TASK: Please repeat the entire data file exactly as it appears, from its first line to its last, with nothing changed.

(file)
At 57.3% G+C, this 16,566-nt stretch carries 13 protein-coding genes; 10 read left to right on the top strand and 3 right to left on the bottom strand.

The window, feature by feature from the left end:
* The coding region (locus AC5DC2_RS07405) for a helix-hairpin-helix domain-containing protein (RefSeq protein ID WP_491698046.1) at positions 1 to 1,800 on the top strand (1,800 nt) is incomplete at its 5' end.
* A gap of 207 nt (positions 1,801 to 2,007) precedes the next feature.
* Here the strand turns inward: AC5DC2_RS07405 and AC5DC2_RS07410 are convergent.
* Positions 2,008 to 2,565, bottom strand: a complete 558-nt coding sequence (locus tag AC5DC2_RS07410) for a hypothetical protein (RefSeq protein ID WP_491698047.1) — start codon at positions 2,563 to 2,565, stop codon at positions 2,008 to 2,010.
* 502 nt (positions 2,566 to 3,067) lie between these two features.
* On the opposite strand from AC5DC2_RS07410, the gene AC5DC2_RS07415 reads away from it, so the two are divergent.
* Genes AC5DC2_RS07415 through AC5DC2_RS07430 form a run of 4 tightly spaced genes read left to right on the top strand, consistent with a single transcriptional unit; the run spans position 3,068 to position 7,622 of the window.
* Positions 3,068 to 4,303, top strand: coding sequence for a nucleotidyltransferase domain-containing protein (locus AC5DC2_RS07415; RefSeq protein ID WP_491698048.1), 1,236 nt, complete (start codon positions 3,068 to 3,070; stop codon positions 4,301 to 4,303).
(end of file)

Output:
At 57.3% G+C, this 16,566-nt stretch carries 13 protein-coding genes; 10 read left to right on the top strand and 3 right to left on the bottom strand.

The window, feature by feature from the left end:
* The coding region (locus AC5DC2_RS07405) for a helix-hairpin-helix domain-containing protein (RefSeq protein ID WP_491698046.1) at positions 1 to 1,800 on the top strand (1,800 nt) is incomplete at its 5' end.
* A gap of 207 nt (positions 1,801 to 2,007) precedes the next feature.
* Here the strand turns inward: AC5DC2_RS07405 and AC5DC2_RS07410 are convergent.
* Positions 2,008 to 2,565, bottom strand: a complete 558-nt coding sequence (locus tag AC5DC2_RS07410) for a hypothetical protein (RefSeq protein ID WP_491698047.1) — start codon at positions 2,563 to 2,565, stop codon at positions 2,008 to 2,010.
* 502 nt (positions 2,566 to 3,067) lie between these two features.
* On the opposite strand from AC5DC2_RS07410, the gene AC5DC2_RS07415 reads away from it, so the two are divergent.
* Genes AC5DC2_RS07415 through AC5DC2_RS07430 form a run of 4 tightly spaced genes read left to right on the top strand, consistent with a single transcriptional unit; the run spans position 3,068 to position 7,622 of the window.
* Positions 3,068 to 4,303, top strand: coding sequence for a nucleotidyltransferase domain-containing protein (locus AC5DC2_RS07415; RefSeq protein ID WP_491698048.1), 1,236 nt, complete (start codon positions 3,068 to 3,070; stop codon positions 4,301 to 4,303).